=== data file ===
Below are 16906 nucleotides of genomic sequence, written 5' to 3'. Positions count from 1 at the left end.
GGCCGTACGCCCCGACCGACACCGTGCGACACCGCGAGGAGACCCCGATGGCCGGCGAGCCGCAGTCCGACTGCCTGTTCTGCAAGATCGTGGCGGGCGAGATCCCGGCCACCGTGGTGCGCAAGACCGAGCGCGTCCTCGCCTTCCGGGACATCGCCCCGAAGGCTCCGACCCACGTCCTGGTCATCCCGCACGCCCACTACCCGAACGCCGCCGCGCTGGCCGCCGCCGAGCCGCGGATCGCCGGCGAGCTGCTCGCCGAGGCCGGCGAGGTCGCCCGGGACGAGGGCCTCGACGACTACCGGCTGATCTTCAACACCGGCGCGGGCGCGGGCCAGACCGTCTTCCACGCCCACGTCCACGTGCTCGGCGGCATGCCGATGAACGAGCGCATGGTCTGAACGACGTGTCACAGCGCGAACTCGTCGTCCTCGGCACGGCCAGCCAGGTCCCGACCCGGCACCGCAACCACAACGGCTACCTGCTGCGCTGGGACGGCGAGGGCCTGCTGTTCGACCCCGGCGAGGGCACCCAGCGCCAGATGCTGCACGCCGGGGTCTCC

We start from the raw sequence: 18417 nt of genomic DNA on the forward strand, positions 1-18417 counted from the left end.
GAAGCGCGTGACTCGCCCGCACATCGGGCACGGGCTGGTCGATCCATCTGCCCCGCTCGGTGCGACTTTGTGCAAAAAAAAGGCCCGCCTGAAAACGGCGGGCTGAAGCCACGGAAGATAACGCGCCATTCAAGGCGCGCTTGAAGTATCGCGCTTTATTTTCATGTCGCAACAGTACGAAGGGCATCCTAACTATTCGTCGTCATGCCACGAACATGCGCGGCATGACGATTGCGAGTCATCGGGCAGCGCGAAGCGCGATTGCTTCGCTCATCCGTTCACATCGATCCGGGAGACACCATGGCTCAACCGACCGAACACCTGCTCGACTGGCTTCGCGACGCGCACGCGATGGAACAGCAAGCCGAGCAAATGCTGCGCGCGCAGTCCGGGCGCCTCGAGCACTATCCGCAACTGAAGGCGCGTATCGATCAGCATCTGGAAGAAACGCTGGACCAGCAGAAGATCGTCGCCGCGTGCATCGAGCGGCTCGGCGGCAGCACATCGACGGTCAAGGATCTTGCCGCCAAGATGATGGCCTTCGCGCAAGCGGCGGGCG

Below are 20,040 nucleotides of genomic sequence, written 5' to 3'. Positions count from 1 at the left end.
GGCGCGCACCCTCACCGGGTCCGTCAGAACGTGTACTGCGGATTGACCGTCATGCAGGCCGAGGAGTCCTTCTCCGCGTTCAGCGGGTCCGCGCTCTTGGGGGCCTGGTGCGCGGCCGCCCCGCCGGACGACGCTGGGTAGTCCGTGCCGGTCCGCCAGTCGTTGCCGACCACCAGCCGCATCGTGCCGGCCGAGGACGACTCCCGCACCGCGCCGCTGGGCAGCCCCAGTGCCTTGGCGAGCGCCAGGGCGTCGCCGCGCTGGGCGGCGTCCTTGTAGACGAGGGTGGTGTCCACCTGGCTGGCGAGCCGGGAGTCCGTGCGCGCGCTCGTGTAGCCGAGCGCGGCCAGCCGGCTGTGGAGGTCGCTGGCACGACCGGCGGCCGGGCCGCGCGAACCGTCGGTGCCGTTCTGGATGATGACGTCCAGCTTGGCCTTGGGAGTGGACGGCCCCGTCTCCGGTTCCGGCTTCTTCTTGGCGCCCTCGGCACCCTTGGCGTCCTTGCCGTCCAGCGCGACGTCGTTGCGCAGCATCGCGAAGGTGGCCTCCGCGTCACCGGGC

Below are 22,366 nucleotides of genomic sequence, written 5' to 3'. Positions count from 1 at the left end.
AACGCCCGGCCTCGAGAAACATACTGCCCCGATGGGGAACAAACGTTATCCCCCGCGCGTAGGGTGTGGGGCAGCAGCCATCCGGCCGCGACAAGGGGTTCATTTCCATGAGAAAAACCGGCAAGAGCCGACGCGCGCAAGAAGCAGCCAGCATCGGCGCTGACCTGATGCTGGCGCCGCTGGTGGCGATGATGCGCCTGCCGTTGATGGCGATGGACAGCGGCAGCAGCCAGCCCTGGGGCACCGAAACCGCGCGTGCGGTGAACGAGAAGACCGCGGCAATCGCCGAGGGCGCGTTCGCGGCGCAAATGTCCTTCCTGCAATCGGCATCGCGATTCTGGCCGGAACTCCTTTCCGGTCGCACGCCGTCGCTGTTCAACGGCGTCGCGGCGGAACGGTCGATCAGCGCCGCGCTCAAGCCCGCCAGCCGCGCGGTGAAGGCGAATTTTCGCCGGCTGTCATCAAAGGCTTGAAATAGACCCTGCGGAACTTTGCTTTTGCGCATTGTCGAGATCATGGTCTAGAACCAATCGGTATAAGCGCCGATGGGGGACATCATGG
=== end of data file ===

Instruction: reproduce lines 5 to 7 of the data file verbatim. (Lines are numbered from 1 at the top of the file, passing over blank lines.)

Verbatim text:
Below are 20,040 nucleotides of genomic sequence, written 5' to 3'. Positions count from 1 at the left end.
GGCGCGCACCCTCACCGGGTCCGTCAGAACGTGTACTGCGGATTGACCGTCATGCAGGCCGAGGAGTCCTTCTCCGCGTTCAGCGGGTCCGCGCTCTTGGGGGCCTGGTGCGCGGCCGCCCCGCCGGACGACGCTGGGTAGTCCGTGCCGGTCCGCCAGTCGTTGCCGACCACCAGCCGCATCGTGCCGGCCGAGGACGACTCCCGCACCGCGCCGCTGGGCAGCCCCAGTGCCTTGGCGAGCGCCAGGGCGTCGCCGCGCTGGGCGGCGTCCTTGTAGACGAGGGTGGTGTCCACCTGGCTGGCGAGCCGGGAGTCCGTGCGCGCGCTCGTGTAGCCGAGCGCGGCCAGCCGGCTGTGGAGGTCGCTGGCACGACCGGCGGCCGGGCCGCGCGAACCGTCGGTGCCGTTCTGGATGATGACGTCCAGCTTGGCCTTGGGAGTGGACGGCCCCGTCTCCGGTTCCGGCTTCTTCTTGGCGCCCTCGGCACCCTTGGCGTCCTTGCCGTCCAGCGCGACGTCGTTGCGCAGCATCGCGAAGGTGGCCTCCGCGTCACCGGGC

Below are 22,366 nucleotides of genomic sequence, written 5' to 3'. Positions count from 1 at the left end.